The Appellate Division, on December 8, 2015, affirmed Judge O’Connor’s ruling.
Judge O’Connor significantly revises her “generator” decision
Judge O’Connor called both attorneys in Paff v. Warren County Prosecutor’s Office today and held a Case Management Conference via telephone at 4 p.m. today (Monday, December 23, 2013). The judge’s purpose in calling the conference was to modify her previous order so that the identities of the official(s) who misused the county-owned generators would also be redacted from the documents that will provided in the case. Judge O’Connor’s amended order is on-line here.
O’Connor’s December 18, 2013 order stated that the Prosecutor’s office “shall redact from the documents the names of any person who provided a statement to [the Prosecutor’s office], as well as his or her position of employment, birth date, home and cellular telephone numbers, home address, and any personal identifier.”
We believed that the intent of this provision was to protect the confidentiality of any witnesses or whistleblowers who may have turned in the officers who actually misused the generators. O’Connor clarified today, however, that she is including the perpetrators themselves among those whose identities will be kept from the public.
In a decision rendered December 18, 2013 and released today, December 20, 2013, Warren County Superior Court Judge Amy O’Connor (now elevated to the Appellate Division) ruled that I am entitled to most of the records pertaining to an investigation of a Warren County jail officer’s improper use of a county-owned generator to service his own residence during power outages caused by Superstorm Sandy.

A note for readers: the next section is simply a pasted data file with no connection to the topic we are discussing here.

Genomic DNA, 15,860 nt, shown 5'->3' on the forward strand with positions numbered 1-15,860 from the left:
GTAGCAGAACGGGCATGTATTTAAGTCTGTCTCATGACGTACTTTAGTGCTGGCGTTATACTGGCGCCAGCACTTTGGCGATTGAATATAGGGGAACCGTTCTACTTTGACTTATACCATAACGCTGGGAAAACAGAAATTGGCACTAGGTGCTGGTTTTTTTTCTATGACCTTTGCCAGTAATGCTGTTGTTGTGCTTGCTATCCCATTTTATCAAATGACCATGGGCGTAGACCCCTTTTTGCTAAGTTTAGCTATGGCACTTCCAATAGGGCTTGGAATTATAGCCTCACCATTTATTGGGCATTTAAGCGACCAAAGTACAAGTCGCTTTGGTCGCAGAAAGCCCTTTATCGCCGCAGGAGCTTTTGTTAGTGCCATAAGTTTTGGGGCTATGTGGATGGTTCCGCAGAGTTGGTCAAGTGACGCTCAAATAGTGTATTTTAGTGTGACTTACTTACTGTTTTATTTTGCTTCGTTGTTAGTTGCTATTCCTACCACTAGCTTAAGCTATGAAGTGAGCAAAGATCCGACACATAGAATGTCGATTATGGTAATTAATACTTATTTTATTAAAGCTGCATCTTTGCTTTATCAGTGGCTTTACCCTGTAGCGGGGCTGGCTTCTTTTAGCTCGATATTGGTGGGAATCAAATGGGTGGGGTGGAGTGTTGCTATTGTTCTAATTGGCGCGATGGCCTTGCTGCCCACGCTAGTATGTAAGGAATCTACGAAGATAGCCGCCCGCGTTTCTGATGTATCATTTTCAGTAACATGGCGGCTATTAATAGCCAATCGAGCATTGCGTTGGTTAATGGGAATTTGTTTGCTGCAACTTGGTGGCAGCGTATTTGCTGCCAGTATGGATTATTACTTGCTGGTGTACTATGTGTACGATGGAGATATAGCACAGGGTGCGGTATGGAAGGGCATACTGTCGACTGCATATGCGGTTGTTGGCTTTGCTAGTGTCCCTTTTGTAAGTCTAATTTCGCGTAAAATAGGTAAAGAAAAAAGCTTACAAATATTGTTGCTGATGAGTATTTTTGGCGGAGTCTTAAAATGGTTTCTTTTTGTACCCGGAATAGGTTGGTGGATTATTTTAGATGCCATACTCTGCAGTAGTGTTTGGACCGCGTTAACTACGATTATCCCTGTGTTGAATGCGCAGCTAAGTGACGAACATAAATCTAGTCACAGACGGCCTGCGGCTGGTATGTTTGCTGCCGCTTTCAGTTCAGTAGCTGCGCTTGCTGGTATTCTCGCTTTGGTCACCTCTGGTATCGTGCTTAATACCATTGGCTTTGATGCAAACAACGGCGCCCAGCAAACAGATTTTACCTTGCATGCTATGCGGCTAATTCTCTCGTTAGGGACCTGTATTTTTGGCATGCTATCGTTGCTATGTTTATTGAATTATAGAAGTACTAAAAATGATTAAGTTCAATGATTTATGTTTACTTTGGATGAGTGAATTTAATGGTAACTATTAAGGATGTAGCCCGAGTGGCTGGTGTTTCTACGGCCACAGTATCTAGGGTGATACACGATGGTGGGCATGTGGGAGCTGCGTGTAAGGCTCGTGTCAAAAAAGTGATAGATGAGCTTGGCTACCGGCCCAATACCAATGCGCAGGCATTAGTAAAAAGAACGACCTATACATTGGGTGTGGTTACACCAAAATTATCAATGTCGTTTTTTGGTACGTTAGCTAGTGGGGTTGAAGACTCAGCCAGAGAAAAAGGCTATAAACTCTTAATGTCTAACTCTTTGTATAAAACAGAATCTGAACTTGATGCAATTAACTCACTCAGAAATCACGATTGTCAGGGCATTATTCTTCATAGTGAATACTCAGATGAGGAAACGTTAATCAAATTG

O’Connor’s two-page Order and eight-page written decision in Paff v. Warren County Prosecutor, Docket No. WRN-L-34-13 are on-line here. My complaint, certification and brief in this case, filed by the Law Offices of Walter M. Luers, are on-line here.
The Warren County Prosecutor’s Office (WCPO), the defendant in the case, had withheld thirteen documents when responding to my Open Public Records Act (OPRA) and common law right of access request. Judge O’Connor upheld the WCPO’s right to withhold the thirteen records under OPRA but ordered it to release each of the thirteen records, in whole or part, under the common law right of access.
“Compared to OPRA, a broader class of documents is available under the common law, although on a qualified basis,” O’Connor ruled. After balancing the public’s interest in disclosure against the government’s interest in confidentiality and individuals’ rights to privacy, the judge ordered disclosure of all thirteen records but allowed for certain redactions to be made to some of them.
The matters that the judge ruled confidential are: a) the names, birth dates, home addresses, telephone numbers and information that describes the employment positions of witnesses and b) two bullet points on a three-page memo from Undersheriff Kenneth J. McCarthy to Sheriff David P. Gallant regarding an internal affairs investigation into the officer, which the judge ruled was “deliberative.”
The WCPO must disclose the documents to me with sixty days. The WCPO may, however, file an appeal and seek to stay disclosure of the records pending appeal.